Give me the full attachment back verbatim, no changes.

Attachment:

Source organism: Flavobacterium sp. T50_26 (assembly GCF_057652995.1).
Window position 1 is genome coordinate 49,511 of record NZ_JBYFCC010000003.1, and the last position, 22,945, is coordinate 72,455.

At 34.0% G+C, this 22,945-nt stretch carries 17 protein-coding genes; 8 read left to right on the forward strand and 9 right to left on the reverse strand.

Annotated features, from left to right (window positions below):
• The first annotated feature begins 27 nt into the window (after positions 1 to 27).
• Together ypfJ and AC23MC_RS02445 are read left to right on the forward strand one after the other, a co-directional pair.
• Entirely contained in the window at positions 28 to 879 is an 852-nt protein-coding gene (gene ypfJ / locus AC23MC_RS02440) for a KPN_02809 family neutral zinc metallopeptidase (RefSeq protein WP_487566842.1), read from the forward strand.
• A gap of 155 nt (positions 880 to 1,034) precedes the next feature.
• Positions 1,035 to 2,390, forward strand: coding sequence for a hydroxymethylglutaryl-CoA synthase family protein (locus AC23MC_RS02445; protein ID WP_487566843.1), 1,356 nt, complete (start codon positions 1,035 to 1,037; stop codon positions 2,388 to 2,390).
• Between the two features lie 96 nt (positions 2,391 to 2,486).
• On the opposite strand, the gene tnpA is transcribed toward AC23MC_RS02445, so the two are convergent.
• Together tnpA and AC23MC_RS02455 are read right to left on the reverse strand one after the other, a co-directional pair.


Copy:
Source organism: Flavobacterium sp. T50_26 (assembly GCF_057652995.1).
Window position 1 is genome coordinate 49,511 of record NZ_JBYFCC010000003.1, and the last position, 22,945, is coordinate 72,455.

At 34.0% G+C, this 22,945-nt stretch carries 17 protein-coding genes; 8 read left to right on the forward strand and 9 right to left on the reverse strand.

Annotated features, from left to right (window positions below):
• The first annotated feature begins 27 nt into the window (after positions 1 to 27).
• Together ypfJ and AC23MC_RS02445 are read left to right on the forward strand one after the other, a co-directional pair.
• Entirely contained in the window at positions 28 to 879 is an 852-nt protein-coding gene (gene ypfJ / locus AC23MC_RS02440) for a KPN_02809 family neutral zinc metallopeptidase (RefSeq protein WP_487566842.1), read from the forward strand.
• A gap of 155 nt (positions 880 to 1,034) precedes the next feature.
• Positions 1,035 to 2,390, forward strand: coding sequence for a hydroxymethylglutaryl-CoA synthase family protein (locus AC23MC_RS02445; protein ID WP_487566843.1), 1,356 nt, complete (start codon positions 1,035 to 1,037; stop codon positions 2,388 to 2,390).
• Between the two features lie 96 nt (positions 2,391 to 2,486).
• On the opposite strand, the gene tnpA is transcribed toward AC23MC_RS02445, so the two are convergent.
• Together tnpA and AC23MC_RS02455 are read right to left on the reverse strand one after the other, a co-directional pair.